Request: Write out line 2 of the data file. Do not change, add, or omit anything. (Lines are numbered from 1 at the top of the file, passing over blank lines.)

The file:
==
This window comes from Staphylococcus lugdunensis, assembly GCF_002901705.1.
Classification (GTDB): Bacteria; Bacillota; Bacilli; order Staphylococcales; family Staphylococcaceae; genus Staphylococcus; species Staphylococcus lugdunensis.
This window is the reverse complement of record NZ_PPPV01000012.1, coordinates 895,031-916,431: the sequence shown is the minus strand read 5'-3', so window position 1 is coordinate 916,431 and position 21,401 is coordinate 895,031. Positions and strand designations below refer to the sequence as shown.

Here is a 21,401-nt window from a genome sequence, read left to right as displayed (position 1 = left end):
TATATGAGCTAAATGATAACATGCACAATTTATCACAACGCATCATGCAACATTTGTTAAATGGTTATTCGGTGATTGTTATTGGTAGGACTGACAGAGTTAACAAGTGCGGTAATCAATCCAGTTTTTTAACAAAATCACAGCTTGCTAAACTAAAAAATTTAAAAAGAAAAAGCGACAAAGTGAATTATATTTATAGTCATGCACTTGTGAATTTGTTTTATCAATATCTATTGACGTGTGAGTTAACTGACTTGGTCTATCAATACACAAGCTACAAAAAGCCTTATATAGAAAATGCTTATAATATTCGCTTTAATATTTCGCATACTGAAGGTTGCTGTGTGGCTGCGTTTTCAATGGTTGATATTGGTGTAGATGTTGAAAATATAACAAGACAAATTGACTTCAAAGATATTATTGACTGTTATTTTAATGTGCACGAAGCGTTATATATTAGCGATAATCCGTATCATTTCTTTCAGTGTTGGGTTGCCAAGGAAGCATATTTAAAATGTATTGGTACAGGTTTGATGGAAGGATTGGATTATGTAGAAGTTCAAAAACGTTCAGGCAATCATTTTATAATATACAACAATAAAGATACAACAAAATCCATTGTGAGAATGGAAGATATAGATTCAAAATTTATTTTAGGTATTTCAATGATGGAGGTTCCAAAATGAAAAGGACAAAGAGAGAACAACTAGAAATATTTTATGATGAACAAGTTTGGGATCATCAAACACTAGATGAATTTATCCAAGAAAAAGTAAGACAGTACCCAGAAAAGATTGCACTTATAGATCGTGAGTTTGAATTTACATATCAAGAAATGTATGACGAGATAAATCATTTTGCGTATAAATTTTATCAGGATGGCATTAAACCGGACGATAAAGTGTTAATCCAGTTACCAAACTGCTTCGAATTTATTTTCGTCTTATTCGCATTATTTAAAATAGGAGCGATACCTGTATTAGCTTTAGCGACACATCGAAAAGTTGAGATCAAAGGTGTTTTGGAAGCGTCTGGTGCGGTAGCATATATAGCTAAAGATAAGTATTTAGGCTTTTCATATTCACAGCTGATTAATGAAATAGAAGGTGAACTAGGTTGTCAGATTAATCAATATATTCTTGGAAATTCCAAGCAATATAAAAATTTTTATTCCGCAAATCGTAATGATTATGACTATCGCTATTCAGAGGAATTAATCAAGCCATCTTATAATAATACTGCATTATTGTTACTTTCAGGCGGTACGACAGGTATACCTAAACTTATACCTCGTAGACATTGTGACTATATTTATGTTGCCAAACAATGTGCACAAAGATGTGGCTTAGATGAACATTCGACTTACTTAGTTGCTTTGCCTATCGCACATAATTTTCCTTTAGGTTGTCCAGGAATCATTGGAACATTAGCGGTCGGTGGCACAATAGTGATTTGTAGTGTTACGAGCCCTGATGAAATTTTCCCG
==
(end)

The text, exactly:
Classification (GTDB): Bacteria; Bacillota; Bacilli; order Staphylococcales; family Staphylococcaceae; genus Staphylococcus; species Staphylococcus lugdunensis.